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Leadership/Management

Legal Lesson of the Month: Patient Sues Over Ambulance Crash

EMS can be full of interesting and tricky legal scenarios. While you can’t have an attorney ride with you, it behooves providers to have at least some familiarity with the principles, precedents, and major issues of EMS law. To that end EMS World is pleased to offer the EMS Legal Lesson of the Month.

These cases are presented by prominent attorneys in the EMS field. This month’s comes from Larry Bennett, program chair for fire science and emergency management at the University of Cincinnati. Bennett’s department publishes a monthly Fire & EMS and Safety Law newsletter; subscribe to that by e-mailing Lawrence.bennett@uc.edu or read the latest edition here. Find this case and more in his section on EMS cases

Case: Charles C. Willis v. Community Emergency Medical Service, Inc. and Eric J. Norris

Decided: November 2020

Verdict: The State of Michigan Court of Appeals found that there was a dispute whether Norris was driving too fast for weather conditions and unanimously reinstated Willis’ lawsuit against the ambulance company, overturning a trial judge’s decision that there were no material facts showing negligence. The court held the immunity statute for EMS does not apply to nonemergency transports.

Facts: In December 2015, after spending 2½ months in a Troy, Mich. hospital and undergoing numerous medical procedures, plaintiff Willis was being transported to another hospital in Grosse Pointe when the ambulance in which he was riding slid off the road and flipped onto its side. The transport was deemed a priority 3 nonemergency transport, which did not entail using overhead lights or sirens and which required [driving crew member] Norris to honor all traffic regulations.

Norris testified there was ice on the ground and a mix of rain, snow, and sleet. He testified there was a ‘decent amount’ of traffic on the road and he remembered changing lanes, but not how many times, and said the vehicle did not slip while changing lanes. Plaintiff testified otherwise. Plaintiff said that every time Norris drove through the slush as he was changing lanes, he experienced “a little bit of a shimmy.” He was concerned with how fast they were going.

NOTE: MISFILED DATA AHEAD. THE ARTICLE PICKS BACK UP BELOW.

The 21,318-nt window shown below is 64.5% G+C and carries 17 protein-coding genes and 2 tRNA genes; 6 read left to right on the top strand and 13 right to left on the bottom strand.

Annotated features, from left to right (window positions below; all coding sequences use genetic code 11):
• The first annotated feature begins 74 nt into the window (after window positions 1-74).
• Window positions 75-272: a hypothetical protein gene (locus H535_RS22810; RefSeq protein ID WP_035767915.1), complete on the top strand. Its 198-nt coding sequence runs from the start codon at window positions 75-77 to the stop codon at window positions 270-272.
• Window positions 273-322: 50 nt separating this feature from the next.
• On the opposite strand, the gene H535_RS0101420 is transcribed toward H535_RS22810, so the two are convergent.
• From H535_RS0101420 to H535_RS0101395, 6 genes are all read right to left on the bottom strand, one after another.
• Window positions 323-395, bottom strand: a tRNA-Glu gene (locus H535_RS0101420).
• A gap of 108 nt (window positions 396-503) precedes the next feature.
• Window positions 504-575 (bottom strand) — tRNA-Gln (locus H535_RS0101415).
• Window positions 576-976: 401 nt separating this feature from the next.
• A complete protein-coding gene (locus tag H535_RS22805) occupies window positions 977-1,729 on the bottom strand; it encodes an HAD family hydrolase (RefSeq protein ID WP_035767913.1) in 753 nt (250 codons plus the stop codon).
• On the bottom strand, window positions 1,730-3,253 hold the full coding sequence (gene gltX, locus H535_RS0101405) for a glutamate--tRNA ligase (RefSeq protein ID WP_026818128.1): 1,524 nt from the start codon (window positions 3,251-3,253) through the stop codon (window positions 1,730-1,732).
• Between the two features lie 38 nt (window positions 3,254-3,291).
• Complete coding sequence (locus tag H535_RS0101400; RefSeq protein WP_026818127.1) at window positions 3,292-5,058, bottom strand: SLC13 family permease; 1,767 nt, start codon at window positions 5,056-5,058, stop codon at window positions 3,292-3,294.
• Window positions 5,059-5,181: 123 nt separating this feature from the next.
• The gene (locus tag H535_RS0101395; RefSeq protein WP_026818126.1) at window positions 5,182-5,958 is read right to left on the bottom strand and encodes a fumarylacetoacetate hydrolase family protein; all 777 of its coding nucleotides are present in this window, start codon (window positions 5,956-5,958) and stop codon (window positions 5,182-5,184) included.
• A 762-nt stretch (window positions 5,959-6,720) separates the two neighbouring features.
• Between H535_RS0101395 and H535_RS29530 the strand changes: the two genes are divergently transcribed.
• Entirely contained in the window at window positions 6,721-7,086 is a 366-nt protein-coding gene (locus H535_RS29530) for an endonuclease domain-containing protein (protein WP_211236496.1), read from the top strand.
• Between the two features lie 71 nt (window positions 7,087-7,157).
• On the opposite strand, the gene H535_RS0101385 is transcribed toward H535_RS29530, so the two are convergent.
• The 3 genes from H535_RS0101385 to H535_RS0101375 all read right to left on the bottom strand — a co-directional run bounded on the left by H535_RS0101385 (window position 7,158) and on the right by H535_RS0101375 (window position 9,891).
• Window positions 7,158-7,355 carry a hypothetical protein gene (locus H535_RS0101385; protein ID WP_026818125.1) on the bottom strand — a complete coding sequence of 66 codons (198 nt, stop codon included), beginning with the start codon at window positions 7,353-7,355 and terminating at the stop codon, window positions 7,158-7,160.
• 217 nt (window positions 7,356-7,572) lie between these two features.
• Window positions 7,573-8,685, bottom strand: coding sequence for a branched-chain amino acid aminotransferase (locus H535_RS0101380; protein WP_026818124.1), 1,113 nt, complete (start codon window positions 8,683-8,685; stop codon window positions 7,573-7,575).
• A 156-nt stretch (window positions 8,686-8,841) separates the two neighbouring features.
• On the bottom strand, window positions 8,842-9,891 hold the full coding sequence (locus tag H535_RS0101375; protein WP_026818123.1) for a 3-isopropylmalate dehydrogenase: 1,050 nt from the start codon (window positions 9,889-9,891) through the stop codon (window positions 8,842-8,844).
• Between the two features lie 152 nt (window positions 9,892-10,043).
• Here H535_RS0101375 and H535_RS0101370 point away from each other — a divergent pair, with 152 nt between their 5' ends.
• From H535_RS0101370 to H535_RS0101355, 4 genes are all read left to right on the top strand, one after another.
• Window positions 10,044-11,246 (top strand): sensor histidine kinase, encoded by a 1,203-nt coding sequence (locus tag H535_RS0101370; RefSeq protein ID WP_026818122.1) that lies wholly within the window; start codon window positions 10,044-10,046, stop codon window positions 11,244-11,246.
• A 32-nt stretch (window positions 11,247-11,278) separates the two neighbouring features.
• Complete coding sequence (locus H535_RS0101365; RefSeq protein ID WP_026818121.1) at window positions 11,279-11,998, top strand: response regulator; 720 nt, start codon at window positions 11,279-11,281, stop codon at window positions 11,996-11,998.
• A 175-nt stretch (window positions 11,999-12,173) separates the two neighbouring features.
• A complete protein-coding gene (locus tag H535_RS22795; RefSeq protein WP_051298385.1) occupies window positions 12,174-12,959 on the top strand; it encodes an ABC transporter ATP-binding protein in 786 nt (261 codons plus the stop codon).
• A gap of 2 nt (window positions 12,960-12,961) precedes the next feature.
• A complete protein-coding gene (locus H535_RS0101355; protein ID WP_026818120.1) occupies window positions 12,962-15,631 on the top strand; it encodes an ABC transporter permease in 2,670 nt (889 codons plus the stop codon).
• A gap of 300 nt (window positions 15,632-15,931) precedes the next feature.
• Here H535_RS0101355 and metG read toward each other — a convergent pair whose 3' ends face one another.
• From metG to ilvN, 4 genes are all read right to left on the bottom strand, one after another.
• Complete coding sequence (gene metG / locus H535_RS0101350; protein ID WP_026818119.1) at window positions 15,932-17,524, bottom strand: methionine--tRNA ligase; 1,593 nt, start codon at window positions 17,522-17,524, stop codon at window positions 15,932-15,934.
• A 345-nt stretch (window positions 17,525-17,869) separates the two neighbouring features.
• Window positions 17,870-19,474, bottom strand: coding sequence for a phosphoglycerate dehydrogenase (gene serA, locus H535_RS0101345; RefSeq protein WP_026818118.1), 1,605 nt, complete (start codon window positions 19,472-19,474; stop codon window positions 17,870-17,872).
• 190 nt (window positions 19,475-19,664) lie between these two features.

Both parties testified the ambulance started sliding as it merged onto Interstate 94, Norris overcorrected, and the ambulance fishtailed and rolled onto its side in a ditch. Norris attributed the accident to black ice.

Key quote: “The trial court erred by failing to view the evidence in the light most favorable to plaintiff and to draw all reasonable inferences in his favor, and by weighing credibility. Plaintiff may not be able to establish his claim for negligence ultimately, but he has at least raised a genuine issue of material fact regarding whether the accident at issue occurred because Norris was negligent by driving too fast for the weather conditions.”

Legal lesson: In this case a state’s immunity statute protects EMS only for treatment of a patient.

 

 

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